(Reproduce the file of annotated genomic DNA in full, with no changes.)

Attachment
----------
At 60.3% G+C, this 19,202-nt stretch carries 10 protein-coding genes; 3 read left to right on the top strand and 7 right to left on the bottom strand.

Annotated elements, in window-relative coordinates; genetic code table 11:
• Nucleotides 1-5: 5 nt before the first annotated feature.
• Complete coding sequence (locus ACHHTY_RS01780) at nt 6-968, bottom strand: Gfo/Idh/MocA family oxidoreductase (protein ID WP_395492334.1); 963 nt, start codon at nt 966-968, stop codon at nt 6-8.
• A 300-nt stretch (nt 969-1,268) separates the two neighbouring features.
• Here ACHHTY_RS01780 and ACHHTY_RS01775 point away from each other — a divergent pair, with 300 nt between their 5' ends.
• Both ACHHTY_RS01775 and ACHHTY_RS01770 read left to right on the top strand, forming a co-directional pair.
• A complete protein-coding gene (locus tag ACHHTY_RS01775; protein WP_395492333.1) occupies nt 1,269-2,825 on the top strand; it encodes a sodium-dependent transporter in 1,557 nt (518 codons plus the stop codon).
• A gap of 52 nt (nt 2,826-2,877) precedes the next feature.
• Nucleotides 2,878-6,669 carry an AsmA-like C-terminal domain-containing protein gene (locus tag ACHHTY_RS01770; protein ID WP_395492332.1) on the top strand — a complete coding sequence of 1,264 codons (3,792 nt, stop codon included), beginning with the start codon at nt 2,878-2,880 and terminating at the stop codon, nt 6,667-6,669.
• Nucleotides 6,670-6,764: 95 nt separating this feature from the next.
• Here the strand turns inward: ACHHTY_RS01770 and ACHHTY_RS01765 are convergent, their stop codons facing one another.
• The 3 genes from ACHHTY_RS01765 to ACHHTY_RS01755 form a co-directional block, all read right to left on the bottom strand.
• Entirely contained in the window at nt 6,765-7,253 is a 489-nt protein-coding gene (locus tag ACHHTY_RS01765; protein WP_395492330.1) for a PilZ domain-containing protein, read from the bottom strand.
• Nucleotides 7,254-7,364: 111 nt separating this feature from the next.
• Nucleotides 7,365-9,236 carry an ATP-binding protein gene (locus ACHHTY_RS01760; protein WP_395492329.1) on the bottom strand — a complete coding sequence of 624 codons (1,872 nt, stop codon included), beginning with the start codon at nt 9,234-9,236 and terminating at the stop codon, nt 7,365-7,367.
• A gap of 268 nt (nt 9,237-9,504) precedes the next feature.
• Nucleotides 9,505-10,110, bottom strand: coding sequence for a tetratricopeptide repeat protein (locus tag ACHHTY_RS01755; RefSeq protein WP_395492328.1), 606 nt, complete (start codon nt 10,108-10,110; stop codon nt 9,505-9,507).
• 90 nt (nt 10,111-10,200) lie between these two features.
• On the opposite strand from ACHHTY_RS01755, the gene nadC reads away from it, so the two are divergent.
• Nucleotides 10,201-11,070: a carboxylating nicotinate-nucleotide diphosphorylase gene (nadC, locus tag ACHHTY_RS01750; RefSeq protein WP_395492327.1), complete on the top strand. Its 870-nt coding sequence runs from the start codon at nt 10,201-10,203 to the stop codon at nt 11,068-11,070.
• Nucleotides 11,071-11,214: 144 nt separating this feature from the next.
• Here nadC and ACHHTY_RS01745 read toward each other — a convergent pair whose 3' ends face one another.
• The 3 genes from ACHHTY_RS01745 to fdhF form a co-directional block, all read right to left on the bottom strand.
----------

At 60.3% G+C, this 19,202-nt stretch carries 10 protein-coding genes; 3 read left to right on the top strand and 7 right to left on the bottom strand.

Annotated elements, in window-relative coordinates; genetic code table 11:
• Nucleotides 1-5: 5 nt before the first annotated feature.
• Complete coding sequence (locus ACHHTY_RS01780) at nt 6-968, bottom strand: Gfo/Idh/MocA family oxidoreductase (protein ID WP_395492334.1); 963 nt, start codon at nt 966-968, stop codon at nt 6-8.
• A 300-nt stretch (nt 969-1,268) separates the two neighbouring features.
• Here ACHHTY_RS01780 and ACHHTY_RS01775 point away from each other — a divergent pair, with 300 nt between their 5' ends.
• Both ACHHTY_RS01775 and ACHHTY_RS01770 read left to right on the top strand, forming a co-directional pair.
• A complete protein-coding gene (locus tag ACHHTY_RS01775; protein WP_395492333.1) occupies nt 1,269-2,825 on the top strand; it encodes a sodium-dependent transporter in 1,557 nt (518 codons plus the stop codon).
• A gap of 52 nt (nt 2,826-2,877) precedes the next feature.
• Nucleotides 2,878-6,669 carry an AsmA-like C-terminal domain-containing protein gene (locus tag ACHHTY_RS01770; protein ID WP_395492332.1) on the top strand — a complete coding sequence of 1,264 codons (3,792 nt, stop codon included), beginning with the start codon at nt 2,878-2,880 and terminating at the stop codon, nt 6,667-6,669.
• Nucleotides 6,670-6,764: 95 nt separating this feature from the next.
• Here the strand turns inward: ACHHTY_RS01770 and ACHHTY_RS01765 are convergent, their stop codons facing one another.
• The 3 genes from ACHHTY_RS01765 to ACHHTY_RS01755 form a co-directional block, all read right to left on the bottom strand.
• Entirely contained in the window at nt 6,765-7,253 is a 489-nt protein-coding gene (locus tag ACHHTY_RS01765; protein WP_395492330.1) for a PilZ domain-containing protein, read from the bottom strand.
• Nucleotides 7,254-7,364: 111 nt separating this feature from the next.
• Nucleotides 7,365-9,236 carry an ATP-binding protein gene (locus ACHHTY_RS01760; protein WP_395492329.1) on the bottom strand — a complete coding sequence of 624 codons (1,872 nt, stop codon included), beginning with the start codon at nt 9,234-9,236 and terminating at the stop codon, nt 7,365-7,367.
• A gap of 268 nt (nt 9,237-9,504) precedes the next feature.
• Nucleotides 9,505-10,110, bottom strand: coding sequence for a tetratricopeptide repeat protein (locus tag ACHHTY_RS01755; RefSeq protein WP_395492328.1), 606 nt, complete (start codon nt 10,108-10,110; stop codon nt 9,505-9,507).
• 90 nt (nt 10,111-10,200) lie between these two features.
• On the opposite strand from ACHHTY_RS01755, the gene nadC reads away from it, so the two are divergent.
• Nucleotides 10,201-11,070: a carboxylating nicotinate-nucleotide diphosphorylase gene (nadC, locus tag ACHHTY_RS01750; RefSeq protein WP_395492327.1), complete on the top strand. Its 870-nt coding sequence runs from the start codon at nt 10,201-10,203 to the stop codon at nt 11,068-11,070.
• Nucleotides 11,071-11,214: 144 nt separating this feature from the next.
• Here nadC and ACHHTY_RS01745 read toward each other — a convergent pair whose 3' ends face one another.
• The 3 genes from ACHHTY_RS01745 to fdhF form a co-directional block, all read right to left on the bottom strand.